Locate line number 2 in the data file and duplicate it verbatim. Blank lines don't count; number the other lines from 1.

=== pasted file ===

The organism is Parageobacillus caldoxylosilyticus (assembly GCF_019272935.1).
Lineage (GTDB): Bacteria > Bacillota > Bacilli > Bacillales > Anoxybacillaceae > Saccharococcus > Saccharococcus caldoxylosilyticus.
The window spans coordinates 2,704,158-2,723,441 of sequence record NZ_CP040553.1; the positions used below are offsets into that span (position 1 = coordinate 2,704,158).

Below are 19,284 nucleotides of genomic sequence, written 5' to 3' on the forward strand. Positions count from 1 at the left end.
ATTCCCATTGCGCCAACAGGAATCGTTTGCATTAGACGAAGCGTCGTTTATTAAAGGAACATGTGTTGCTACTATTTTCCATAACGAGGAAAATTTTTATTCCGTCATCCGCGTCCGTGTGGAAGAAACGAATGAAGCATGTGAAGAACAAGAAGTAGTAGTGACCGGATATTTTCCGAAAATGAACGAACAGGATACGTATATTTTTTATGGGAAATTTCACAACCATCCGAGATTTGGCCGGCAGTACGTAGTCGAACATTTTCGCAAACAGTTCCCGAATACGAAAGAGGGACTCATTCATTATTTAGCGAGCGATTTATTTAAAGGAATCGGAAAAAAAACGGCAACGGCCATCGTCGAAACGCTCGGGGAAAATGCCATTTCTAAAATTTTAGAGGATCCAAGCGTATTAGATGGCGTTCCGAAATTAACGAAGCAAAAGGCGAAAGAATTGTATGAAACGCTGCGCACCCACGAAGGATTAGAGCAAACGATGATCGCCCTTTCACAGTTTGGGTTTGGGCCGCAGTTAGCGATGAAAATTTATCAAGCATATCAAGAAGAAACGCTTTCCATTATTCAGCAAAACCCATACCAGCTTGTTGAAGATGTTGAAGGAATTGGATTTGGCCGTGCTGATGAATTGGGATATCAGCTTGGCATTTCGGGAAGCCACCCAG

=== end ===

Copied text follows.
Lineage (GTDB): Bacteria > Bacillota > Bacilli > Bacillales > Anoxybacillaceae > Saccharococcus > Saccharococcus caldoxylosilyticus.